2022 in review
Despite somewhat shaky economic conditions and geopolitical upheaval on the world stage, M&A activity in Canada was relatively steady in 2022. It was a year in which we saw M&A practitioners and their clients continue to turn their attention toward ESG-related deal considerations.
According to a 2022 Harvard Law School publication,1 acquirers continued to seek to quantify the pro forma ESG impact of their investments: so-called “ESG due diligence” efforts were ramped up, and hefty premiums were paid for targets with positive ESG records.
What should M&A practitioners expect in 2023?
As we enter 2023, ESG is expected to remain a focus with the potential to affect many core aspects of M&A for acquirers and targets alike. In Canada, there are some key trends to note as ESG continues to have an increasing influence throughout the lifecycle of an M&A transaction and in the arena of shareholder activism.
For commercial, reputational and legal liability reasons, it is becoming increasingly common for dealmakers to undertake due diligence specifically focused on ESG issues. The starting point for acquirers is often to request target ESG data and reporting, to the extent it exists, and, once received, to evaluate its reliability. Next, risks should be identified, including climate risk, human rights litigation, greenwashing claims, and other third-party and regulatory risks, all of which depend on the industry, jurisdiction and nature of the deal. On the target side, by corollary, management should be prepared to share and explain their ESG framework and standards and to make supporting information readily available. At the board level, for both acquirers and targets, ESG concerns may factor into board decisions on whether or not to support or reject a proposed transaction.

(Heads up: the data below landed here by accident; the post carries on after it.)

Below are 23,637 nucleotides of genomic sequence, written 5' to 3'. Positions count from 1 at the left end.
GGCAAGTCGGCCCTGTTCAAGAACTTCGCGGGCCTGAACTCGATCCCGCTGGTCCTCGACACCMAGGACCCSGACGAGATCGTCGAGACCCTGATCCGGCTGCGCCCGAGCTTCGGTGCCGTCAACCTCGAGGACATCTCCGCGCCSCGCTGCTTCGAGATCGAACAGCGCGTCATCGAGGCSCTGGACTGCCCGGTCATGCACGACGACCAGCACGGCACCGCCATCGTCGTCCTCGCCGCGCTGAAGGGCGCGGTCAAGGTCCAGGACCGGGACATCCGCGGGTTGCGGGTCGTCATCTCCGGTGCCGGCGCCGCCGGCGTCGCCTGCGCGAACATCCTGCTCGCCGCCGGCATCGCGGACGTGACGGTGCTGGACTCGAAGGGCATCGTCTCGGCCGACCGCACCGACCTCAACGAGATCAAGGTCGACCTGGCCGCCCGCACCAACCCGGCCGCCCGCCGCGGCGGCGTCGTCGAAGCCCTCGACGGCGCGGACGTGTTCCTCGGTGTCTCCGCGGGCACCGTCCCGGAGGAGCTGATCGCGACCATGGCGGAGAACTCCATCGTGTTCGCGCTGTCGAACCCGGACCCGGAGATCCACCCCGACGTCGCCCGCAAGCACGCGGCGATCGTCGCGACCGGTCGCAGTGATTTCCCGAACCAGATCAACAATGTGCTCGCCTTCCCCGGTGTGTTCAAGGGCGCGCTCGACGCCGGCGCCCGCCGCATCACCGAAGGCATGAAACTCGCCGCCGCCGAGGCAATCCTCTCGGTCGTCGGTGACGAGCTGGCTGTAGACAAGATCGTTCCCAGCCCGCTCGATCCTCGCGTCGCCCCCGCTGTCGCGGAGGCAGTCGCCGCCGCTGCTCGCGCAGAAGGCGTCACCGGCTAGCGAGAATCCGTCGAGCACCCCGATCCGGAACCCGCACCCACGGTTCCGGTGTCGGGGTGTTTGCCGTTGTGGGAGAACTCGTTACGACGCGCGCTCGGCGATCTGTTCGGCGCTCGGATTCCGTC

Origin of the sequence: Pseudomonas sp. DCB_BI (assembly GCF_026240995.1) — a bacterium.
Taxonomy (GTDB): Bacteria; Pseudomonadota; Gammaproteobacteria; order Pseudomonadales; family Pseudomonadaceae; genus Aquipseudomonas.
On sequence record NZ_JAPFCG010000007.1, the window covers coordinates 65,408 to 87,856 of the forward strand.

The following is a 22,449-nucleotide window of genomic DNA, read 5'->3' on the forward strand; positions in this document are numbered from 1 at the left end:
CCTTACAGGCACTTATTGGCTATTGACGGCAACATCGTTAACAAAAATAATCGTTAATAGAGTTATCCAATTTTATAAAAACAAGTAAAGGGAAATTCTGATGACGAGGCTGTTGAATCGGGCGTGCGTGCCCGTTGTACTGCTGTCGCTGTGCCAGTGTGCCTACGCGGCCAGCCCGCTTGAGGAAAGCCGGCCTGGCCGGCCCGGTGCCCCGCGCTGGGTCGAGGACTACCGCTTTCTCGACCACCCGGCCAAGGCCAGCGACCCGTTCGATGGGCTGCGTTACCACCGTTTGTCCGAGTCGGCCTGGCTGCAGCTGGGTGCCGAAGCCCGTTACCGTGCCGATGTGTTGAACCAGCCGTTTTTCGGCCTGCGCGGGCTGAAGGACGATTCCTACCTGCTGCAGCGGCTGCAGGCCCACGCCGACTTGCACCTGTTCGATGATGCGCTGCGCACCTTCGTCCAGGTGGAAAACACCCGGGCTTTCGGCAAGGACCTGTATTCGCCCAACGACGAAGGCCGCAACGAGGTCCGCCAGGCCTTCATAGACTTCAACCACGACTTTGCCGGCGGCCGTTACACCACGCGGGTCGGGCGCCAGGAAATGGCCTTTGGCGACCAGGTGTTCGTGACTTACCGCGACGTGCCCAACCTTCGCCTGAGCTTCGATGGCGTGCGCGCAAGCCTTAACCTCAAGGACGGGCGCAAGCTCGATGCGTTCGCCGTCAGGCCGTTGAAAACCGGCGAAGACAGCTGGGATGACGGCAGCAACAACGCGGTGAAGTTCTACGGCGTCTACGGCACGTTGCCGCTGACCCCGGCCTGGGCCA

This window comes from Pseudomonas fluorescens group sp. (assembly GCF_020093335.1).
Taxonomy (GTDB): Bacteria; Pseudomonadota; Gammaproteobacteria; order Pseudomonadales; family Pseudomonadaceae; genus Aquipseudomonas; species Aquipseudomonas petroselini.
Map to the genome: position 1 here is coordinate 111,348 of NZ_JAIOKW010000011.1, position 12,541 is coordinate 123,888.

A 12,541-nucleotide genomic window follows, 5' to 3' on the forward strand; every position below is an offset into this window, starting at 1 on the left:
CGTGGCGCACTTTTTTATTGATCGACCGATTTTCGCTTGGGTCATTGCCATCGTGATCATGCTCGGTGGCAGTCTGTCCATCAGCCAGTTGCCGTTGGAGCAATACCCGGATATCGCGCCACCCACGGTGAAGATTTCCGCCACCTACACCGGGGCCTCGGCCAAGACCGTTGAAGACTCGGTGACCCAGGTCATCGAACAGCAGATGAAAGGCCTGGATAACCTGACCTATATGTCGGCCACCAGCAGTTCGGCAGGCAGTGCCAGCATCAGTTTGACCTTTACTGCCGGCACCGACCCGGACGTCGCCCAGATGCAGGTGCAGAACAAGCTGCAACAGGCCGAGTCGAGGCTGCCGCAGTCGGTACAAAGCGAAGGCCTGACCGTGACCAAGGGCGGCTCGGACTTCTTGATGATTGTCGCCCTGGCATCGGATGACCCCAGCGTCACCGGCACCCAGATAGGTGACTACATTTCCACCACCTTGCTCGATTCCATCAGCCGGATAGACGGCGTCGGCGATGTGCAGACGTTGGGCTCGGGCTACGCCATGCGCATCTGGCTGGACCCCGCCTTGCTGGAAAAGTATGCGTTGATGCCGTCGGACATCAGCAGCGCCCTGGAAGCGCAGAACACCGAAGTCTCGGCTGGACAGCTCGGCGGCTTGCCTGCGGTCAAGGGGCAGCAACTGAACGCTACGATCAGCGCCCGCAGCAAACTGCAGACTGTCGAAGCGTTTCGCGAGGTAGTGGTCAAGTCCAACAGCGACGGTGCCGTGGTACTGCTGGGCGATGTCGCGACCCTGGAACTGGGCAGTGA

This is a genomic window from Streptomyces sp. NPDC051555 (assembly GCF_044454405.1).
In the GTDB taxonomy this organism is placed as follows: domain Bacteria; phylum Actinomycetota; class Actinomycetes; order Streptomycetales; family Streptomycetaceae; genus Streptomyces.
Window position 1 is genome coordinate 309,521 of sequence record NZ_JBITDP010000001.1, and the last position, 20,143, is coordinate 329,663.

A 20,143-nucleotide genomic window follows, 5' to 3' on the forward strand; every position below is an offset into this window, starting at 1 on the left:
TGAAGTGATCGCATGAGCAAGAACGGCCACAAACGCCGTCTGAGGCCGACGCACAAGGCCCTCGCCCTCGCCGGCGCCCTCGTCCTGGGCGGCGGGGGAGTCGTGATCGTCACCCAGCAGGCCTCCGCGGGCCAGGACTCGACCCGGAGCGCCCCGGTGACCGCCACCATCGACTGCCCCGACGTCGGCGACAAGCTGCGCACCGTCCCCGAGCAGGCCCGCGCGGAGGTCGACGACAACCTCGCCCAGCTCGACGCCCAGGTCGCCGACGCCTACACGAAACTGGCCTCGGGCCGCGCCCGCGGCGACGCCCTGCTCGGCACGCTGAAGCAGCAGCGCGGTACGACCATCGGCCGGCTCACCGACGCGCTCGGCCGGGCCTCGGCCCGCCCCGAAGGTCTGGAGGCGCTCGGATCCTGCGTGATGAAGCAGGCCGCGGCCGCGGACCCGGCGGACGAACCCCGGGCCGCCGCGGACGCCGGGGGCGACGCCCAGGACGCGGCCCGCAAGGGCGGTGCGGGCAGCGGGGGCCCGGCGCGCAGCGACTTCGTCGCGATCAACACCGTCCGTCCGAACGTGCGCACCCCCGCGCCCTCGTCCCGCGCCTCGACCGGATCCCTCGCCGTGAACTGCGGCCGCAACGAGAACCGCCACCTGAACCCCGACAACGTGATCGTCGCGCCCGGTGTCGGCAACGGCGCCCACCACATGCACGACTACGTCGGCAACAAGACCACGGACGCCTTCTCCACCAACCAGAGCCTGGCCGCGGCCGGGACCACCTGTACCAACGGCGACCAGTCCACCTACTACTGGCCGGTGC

While it is already typical for a Canadian M&A agreement to contain representations and warranties relating to, among other things, the environment, labour matters, anti-bribery and corruption matters and anti-money laundering, we expect to see more tailored ESG-related references in representations and warranties, interim covenants and indemnities – particularly to the extent a specific, material ESG risk is identified during the diligence process. We may also see an increased focus on ESG in pre-closing covenants whereby targets will be required to adopt reporting and remedial obligations to the benefit of the acquirer.
After closing and during the integration process, acquirers will want to maintain a strong focus on ESG to ensure that ESG compliance and reporting continue to meet expectations and are aligned across the new corporate structure. Another key priority for an acquirer will be identifying and making the most of ESG-related opportunities presented by the target, such as implementing best practices across the combined organization.
TCI Fund Management’s successful proposal to implement a “Say on Climate” vote at Canadian Pacific Railway in 2021 underscored the recent uptick in activist campaigns focused on ESG issues. In light of this mounting pressure, a growing number of issuers are actively reviewing their existing climate change plans and associated disclosures to mitigate the risk of activism. It will be increasingly important for boards and management to conduct and be actively engaged in meaningful oversight of ESG-related matters on an ongoing basis to mitigate potential significant reputational risks and stay ahead of activist campaigns.
Overall, ESG in Canadian M&A remains in flux as companies continually assess and revise their priorities to navigate an evolving regulatory and commercial landscape. It is clear that ESG considerations, including financial, social, reputational and legal, are becoming more – not less – important in deal-making.
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If you are interested in discussing any of the topics in M&A Outlook 2023 in more detail, or have any questions, get in touch to find out how we can work together.
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